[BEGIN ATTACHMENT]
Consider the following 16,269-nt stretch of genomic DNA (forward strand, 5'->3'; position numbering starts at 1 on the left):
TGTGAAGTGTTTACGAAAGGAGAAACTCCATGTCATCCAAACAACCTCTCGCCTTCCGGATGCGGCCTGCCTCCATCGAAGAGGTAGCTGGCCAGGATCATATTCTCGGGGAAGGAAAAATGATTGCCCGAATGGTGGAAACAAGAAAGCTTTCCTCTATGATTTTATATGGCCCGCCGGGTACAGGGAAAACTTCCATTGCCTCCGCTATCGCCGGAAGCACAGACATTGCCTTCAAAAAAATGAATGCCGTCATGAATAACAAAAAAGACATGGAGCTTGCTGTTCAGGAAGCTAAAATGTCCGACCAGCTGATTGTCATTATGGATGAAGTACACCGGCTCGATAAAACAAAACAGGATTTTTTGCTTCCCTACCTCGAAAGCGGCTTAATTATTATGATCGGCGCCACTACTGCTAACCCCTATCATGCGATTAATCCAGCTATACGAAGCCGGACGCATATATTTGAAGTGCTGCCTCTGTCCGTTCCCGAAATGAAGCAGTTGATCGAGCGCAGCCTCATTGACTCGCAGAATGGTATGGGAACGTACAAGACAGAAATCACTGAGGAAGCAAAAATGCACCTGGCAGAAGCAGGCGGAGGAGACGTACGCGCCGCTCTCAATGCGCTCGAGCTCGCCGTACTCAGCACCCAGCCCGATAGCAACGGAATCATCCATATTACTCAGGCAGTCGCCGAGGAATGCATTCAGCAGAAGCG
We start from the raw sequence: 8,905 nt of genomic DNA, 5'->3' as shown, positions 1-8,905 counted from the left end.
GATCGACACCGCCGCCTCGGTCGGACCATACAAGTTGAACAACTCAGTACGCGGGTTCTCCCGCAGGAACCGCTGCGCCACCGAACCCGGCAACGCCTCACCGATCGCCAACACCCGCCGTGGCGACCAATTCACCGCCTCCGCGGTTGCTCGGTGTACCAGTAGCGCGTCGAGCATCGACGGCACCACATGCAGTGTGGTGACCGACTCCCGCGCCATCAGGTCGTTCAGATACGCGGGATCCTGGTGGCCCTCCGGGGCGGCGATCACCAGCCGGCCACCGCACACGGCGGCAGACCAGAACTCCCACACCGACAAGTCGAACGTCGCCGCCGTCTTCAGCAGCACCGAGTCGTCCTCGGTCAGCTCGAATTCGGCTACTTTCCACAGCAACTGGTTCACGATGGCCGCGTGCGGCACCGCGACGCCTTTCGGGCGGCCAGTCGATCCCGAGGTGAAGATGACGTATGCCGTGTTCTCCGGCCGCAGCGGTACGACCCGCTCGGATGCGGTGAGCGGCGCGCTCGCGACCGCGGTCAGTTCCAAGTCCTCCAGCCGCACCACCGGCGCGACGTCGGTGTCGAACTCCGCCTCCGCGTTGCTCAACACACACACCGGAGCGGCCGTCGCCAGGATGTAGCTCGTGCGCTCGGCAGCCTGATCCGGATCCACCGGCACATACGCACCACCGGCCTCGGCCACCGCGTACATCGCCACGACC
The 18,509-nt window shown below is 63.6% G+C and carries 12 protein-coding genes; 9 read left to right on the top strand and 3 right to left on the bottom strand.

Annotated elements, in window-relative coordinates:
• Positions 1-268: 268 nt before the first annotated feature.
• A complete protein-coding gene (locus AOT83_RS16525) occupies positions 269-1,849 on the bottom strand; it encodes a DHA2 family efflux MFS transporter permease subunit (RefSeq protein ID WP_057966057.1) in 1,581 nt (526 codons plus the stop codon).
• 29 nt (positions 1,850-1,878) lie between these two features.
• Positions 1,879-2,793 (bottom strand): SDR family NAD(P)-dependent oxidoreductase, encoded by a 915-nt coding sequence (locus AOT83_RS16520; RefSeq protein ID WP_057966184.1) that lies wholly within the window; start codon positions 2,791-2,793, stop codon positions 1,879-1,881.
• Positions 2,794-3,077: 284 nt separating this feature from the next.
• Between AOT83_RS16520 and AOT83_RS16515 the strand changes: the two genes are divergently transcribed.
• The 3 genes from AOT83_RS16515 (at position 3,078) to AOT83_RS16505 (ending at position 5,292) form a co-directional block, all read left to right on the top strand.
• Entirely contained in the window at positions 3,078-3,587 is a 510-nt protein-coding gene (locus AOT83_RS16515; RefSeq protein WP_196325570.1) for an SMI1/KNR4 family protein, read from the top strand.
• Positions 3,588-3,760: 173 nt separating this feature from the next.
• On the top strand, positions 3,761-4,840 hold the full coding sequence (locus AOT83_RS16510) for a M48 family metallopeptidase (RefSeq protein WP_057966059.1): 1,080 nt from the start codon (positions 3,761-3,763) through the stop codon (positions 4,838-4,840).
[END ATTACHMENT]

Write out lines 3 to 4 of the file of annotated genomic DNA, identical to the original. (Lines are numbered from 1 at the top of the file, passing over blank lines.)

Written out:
We start from the raw sequence: 8,905 nt of genomic DNA, 5'->3' as shown, positions 1-8,905 counted from the left end.
GATCGACACCGCCGCCTCGGTCGGACCATACAAGTTGAACAACTCAGTACGCGGGTTCTCCCGCAGGAACCGCTGCGCCACCGAACCCGGCAACGCCTCACCGATCGCCAACACCCGCCGTGGCGACCAATTCACCGCCTCCGCGGTTGCTCGGTGTACCAGTAGCGCGTCGAGCATCGACGGCACCACATGCAGTGTGGTGACCGACTCCCGCGCCATCAGGTCGTTCAGATACGCGGGATCCTGGTGGCCCTCCGGGGCGGCGATCACCAGCCGGCCACCGCACACGGCGGCAGACCAGAACTCCCACACCGACAAGTCGAACGTCGCCGCCGTCTTCAGCAGCACCGAGTCGTCCTCGGTCAGCTCGAATTCGGCTACTTTCCACAGCAACTGGTTCACGATGGCCGCGTGCGGCACCGCGACGCCTTTCGGGCGGCCAGTCGATCCCGAGGTGAAGATGACGTATGCCGTGTTCTCCGGCCGCAGCGGTACGACCCGCTCGGATGCGGTGAGCGGCGCGCTCGCGACCGCGGTCAGTTCCAAGTCCTCCAGCCGCACCACCGGCGCGACGTCGGTGTCGAACTCCGCCTCCGCGTTGCTCAACACACACACCGGAGCGGCCGTCGCCAGGATGTAGCTCGTGCGCTCGGCAGCCTGATCCGGATCCACCGGCACATACGCACCACCGGCCTCGGCCACCGCGTACATCGCCACGACC